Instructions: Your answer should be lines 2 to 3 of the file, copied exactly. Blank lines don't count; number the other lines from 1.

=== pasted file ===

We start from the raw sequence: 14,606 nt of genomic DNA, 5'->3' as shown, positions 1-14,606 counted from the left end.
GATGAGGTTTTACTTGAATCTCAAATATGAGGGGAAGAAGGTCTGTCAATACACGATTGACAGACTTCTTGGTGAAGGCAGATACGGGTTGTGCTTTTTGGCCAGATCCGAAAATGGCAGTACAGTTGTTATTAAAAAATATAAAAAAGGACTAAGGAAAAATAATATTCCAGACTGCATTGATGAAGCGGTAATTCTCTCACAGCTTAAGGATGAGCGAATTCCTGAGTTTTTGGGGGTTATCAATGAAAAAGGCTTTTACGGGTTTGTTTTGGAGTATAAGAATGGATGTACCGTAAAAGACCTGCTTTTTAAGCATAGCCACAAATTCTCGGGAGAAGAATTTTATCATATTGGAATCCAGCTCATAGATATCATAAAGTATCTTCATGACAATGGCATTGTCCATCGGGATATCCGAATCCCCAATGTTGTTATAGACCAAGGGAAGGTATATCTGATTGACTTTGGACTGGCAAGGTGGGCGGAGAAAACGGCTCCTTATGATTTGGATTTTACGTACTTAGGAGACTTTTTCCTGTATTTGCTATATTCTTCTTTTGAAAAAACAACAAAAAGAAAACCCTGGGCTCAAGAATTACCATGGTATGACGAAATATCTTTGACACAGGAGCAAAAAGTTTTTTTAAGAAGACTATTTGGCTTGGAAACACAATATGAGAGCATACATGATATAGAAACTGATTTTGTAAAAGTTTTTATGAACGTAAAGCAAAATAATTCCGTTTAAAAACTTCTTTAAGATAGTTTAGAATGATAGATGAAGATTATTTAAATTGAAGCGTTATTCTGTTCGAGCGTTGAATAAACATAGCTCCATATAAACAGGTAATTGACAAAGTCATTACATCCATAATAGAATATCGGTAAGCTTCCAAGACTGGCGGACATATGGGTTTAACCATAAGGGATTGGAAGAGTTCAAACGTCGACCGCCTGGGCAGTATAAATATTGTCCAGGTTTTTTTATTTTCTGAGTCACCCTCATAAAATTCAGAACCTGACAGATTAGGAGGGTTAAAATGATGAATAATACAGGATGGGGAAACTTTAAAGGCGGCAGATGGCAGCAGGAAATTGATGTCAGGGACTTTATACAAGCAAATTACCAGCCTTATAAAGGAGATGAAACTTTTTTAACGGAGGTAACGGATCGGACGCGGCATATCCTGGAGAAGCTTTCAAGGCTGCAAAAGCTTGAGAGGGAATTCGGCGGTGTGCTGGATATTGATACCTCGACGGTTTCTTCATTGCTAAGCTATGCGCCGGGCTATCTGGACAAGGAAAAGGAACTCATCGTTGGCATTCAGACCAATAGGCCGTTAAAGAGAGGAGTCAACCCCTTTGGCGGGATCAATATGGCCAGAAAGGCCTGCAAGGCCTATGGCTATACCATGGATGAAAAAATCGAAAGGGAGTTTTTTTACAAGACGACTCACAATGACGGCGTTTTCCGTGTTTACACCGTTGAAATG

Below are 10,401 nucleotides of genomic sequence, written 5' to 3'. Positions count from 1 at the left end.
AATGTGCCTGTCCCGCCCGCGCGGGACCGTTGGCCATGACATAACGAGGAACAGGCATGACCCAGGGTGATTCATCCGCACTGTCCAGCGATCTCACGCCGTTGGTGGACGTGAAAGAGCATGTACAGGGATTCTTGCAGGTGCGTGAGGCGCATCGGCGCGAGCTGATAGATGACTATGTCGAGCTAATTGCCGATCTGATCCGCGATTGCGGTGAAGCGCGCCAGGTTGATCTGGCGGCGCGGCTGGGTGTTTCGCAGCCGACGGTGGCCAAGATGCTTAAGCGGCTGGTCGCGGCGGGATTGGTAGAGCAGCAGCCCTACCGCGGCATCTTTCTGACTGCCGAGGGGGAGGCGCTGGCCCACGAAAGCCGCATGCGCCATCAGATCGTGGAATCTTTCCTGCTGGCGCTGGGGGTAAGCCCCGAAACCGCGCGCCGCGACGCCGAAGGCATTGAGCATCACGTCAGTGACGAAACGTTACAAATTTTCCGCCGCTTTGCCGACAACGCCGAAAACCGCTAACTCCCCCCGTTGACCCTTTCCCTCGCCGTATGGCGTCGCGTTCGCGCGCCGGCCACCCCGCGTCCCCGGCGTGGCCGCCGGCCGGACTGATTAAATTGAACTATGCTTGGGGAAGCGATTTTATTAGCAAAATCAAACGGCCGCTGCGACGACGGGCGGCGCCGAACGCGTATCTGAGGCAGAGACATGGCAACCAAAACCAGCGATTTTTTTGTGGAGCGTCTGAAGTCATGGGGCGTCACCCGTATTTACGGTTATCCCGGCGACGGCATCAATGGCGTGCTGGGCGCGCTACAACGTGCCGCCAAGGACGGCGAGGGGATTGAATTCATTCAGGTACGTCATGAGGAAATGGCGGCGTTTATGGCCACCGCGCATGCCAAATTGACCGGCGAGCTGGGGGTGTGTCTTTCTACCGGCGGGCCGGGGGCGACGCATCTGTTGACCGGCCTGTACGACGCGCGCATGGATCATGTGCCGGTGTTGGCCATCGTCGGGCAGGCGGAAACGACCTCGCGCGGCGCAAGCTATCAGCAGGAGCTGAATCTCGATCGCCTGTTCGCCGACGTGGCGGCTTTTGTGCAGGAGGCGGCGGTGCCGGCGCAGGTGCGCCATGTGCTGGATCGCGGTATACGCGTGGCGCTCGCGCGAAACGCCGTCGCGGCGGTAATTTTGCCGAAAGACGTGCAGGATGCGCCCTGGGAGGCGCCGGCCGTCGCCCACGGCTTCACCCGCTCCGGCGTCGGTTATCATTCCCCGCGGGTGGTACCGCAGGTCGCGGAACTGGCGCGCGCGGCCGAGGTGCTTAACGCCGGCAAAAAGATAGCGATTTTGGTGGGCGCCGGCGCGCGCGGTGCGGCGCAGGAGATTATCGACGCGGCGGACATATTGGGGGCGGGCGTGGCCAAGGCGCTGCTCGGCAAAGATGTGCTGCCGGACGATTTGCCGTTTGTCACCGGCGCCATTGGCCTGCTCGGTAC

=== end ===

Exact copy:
GATGAGGTTTTACTTGAATCTCAAATATGAGGGGAAGAAGGTCTGTCAATACACGATTGACAGACTTCTTGGTGAAGGCAGATACGGGTTGTGCTTTTTGGCCAGATCCGAAAATGGCAGTACAGTTGTTATTAAAAAATATAAAAAAGGACTAAGGAAAAATAATATTCCAGACTGCATTGATGAAGCGGTAATTCTCTCACAGCTTAAGGATGAGCGAATTCCTGAGTTTTTGGGGGTTATCAATGAAAAAGGCTTTTACGGGTTTGTTTTGGAGTATAAGAATGGATGTACCGTAAAAGACCTGCTTTTTAAGCATAGCCACAAATTCTCGGGAGAAGAATTTTATCATATTGGAATCCAGCTCATAGATATCATAAAGTATCTTCATGACAATGGCATTGTCCATCGGGATATCCGAATCCCCAATGTTGTTATAGACCAAGGGAAGGTATATCTGATTGACTTTGGACTGGCAAGGTGGGCGGAGAAAACGGCTCCTTATGATTTGGATTTTACGTACTTAGGAGACTTTTTCCTGTATTTGCTATATTCTTCTTTTGAAAAAACAACAAAAAGAAAACCCTGGGCTCAAGAATTACCATGGTATGACGAAATATCTTTGACACAGGAGCAAAAAGTTTTTTTAAGAAGACTATTTGGCTTGGAAACACAATATGAGAGCATACATGATATAGAAACTGATTTTGTAAAAGTTTTTATGAACGTAAAGCAAAATAATTCCGTTTAAAAACTTCTTTAAGATAGTTTAGAATGATAGATGAAGATTATTTAAATTGAAGCGTTATTCTGTTCGAGCGTTGAATAAACATAGCTCCATATAAACAGGTAATTGACAAAGTCATTACATCCATAATAGAATATCGGTAAGCTTCCAAGACTGGCGGACATATGGGTTTAACCATAAGGGATTGGAAGAGTTCAAACGTCGACCGCCTGGGCAGTATAAATATTGTCCAGGTTTTTTTATTTTCTGAGTCACCCTCATAAAATTCAGAACCTGACAGATTAGGAGGGTTAAAATGATGAATAATACAGGATGGGGAAACTTTAAAGGCGGCAGATGGCAGCAGGAAATTGATGTCAGGGACTTTATACAAGCAAATTACCAGCCTTATAAAGGAGATGAAACTTTTTTAACGGAGGTAACGGATCGGACGCGGCATATCCTGGAGAAGCTTTCAAGGCTGCAAAAGCTTGAGAGGGAATTCGGCGGTGTGCTGGATATTGATACCTCGACGGTTTCTTCATTGCTAAGCTATGCGCCGGGCTATCTGGACAAGGAAAAGGAACTCATCGTTGGCATTCAGACCAATAGGCCGTTAAAGAGAGGAGTCAACCCCTTTGGCGGGATCAATATGGCCAGAAAGGCCTGCAAGGCCTATGGCTATACCATGGATGAAAAAATCGAAAGGGAGTTTTTTTACAAGACGACTCACAATGACGGCGTTTTCCGTGTTTACACCGTTGAAATG

Below are 10,401 nucleotides of genomic sequence, written 5' to 3'. Positions count from 1 at the left end.